I have seen many people who come into the gym tired, frustrated and desperate. After hours and hours spent at the gym they are not seeing the results they want. I had one woman tell me she does three hours of cardio a day, yet her body fat percentage was still very high. I want to explain some of the reasons why someone who does tons and tons of cardio may be stuck in a fat-loss rut.
1. You think because you do lots of cardio, you get a free diet pass.
I always say it takes me 5 minutes to eat 500 calories of ice cream, but it takes me an hour of running to burn it off. I see this problem a lot with people who run often; usually they feel like since they are outputting so many calories in exercise everyday, it puts them in a position to eat whatever they want. For someone who loathes cardio (like myself), it's horrible to find out that all those hours on the treadmill were eclipsed by some really bad diet habits. I used to go out and eat all kinds of junk and justify it by saying "I worked out today, I deserve this". Not only was I eating all the calories I just burned off, but I was eating sugar and fat calories that usually came with my cardio "reward" meal.
2. You are exercising above your anaerobic threshold.
For every body, there is a certain amount of "work" that your body cannot handle. It doesn't matter what type of activity you are doing. Once you encounter a certain insensity in any exercise, you body will stop burning fat completely. Yes, you heard me. At that point you are burning 100% of your calories from carbohydrates. I'll say it again. YOUR BODY STOPS BURNING FAT. Unless you are an elite athlete, there is no reason to train at this intensity. If I got on an elliptical machine and went as fast and as hard as I could possible go for a full hour, I probably did nothing to help my body shed fat. The machine I used will tell me I burned a heck of a lot f calories, but if I haven't burned any fat calories then I'm not going to lose fat.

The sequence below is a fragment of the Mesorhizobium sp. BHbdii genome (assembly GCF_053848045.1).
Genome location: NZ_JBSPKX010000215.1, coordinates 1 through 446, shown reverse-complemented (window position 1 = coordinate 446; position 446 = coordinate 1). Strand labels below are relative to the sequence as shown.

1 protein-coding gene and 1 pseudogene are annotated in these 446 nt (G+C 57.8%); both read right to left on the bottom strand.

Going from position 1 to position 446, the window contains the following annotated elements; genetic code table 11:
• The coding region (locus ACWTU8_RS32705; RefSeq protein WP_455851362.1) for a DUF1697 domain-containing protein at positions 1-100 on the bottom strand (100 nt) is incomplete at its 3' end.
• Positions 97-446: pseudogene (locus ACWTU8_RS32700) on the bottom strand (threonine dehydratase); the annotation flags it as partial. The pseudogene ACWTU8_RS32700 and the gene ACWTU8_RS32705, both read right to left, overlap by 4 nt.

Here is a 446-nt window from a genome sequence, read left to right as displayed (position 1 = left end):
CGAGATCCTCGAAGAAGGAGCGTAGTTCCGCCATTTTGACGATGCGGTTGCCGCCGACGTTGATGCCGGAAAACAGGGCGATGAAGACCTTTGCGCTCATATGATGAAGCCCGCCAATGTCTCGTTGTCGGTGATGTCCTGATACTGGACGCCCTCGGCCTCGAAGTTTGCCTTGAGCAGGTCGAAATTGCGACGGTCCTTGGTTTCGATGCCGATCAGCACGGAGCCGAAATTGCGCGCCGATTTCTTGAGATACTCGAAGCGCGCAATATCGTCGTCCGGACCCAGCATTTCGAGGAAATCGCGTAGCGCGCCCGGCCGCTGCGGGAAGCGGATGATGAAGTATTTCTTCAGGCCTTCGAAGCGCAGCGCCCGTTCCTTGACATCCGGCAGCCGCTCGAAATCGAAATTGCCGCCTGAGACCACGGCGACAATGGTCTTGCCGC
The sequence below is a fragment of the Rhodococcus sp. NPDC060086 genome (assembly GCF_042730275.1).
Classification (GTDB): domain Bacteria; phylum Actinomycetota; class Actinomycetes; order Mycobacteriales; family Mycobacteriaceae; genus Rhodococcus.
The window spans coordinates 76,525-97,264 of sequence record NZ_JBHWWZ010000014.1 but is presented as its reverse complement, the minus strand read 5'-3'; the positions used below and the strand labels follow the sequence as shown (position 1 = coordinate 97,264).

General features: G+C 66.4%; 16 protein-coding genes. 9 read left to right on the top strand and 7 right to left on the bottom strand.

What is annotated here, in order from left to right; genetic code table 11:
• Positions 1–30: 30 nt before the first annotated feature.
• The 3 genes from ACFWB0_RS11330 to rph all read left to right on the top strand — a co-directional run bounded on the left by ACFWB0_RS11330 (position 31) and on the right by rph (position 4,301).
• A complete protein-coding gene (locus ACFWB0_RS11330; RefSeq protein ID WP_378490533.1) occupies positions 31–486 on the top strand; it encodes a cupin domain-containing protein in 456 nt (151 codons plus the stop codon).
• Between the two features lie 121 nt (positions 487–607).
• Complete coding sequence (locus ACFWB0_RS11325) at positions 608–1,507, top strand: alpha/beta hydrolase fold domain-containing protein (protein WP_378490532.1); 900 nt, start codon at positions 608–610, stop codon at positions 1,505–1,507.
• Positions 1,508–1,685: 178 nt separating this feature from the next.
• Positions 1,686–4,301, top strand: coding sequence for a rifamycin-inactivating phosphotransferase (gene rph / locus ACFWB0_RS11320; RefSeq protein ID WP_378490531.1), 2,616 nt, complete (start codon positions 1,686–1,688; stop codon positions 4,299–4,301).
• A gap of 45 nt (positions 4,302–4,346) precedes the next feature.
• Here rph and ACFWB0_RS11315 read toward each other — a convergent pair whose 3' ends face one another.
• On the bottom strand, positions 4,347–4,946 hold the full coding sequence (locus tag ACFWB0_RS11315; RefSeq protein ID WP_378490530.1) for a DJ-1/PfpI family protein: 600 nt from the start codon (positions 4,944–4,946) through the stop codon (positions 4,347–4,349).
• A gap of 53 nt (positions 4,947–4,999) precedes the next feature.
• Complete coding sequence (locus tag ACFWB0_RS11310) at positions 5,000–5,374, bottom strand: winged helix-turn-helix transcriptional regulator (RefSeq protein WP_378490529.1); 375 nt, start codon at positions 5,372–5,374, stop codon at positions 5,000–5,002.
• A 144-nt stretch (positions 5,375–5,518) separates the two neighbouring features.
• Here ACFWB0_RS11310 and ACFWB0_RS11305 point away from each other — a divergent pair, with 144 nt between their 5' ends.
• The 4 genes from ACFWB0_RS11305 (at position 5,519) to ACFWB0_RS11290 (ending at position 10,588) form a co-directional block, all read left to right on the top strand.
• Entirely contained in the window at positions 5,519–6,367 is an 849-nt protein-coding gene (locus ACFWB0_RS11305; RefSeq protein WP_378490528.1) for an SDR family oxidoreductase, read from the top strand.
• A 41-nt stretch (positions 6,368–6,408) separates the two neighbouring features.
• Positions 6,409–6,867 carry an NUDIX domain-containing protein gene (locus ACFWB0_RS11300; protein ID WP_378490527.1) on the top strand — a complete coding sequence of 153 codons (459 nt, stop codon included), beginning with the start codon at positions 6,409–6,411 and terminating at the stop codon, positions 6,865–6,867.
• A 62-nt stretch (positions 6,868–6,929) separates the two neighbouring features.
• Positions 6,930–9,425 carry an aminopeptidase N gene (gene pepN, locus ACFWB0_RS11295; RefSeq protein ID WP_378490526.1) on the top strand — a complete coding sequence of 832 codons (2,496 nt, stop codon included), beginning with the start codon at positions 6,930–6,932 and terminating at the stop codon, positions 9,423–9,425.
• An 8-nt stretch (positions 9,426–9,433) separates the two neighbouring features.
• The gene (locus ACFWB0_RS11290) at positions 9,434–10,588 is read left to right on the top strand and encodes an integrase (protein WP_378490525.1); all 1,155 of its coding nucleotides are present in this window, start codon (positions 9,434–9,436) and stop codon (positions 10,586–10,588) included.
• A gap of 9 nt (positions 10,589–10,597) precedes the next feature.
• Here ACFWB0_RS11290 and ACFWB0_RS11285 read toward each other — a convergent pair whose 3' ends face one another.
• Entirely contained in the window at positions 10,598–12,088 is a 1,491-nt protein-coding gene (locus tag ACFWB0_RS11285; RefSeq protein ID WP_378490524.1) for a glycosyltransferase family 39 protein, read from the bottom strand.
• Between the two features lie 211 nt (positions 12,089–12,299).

Many people, women especially, feel that if they just take off running and go as fast as they can, then fat loss will come more quickly. Believe me, this is one thing you don't want to do. You may see a drop in your scale weight the first week after beginning an intense training routine, but this is most likely due to water and/or muscle loss. You will have much more success if you slow down and stay in your target heart rate zones.
For example, at a heart rate of 112 bpm I burn about 7 calories a minute, with 5 of those calories coming straight from fat. At a heart rate of 170 bpm, I'm burning way more calories per minute (about 12) but I only burn 2 calories from fat. That means I would have to spend more than twice the time at a higher heart rate to burn the same fat calories that I would normally burn at a much lower intensity.
3. You are not eating enough.
If you are someone who does hours of cardio but doesn't consume enough calories during the day to support that level of activity, then your body will respond by lowering your metabolism. Your body needs a certain number of calories to function, and if you aren't eating enough to support a healthy, functioning body, AND you are exercising a great deal, it is very likely your fat loss will stop. This is your body's way of trying to keep you alive by holding onto all your fat stores.
If you are stuck in a rut, get yourself a heart rate monitor and have a cardio respiratory test done to determine your own unique fat burning zones. Once you know the heart rate where you are going t be burning the maximum amount of FAT calories, and if you consistently train in your zone, you will see the results you want. Start writing everything down that you are consuming so you can have a clear picture of your calorie intake, and remember to work smarter, not harder!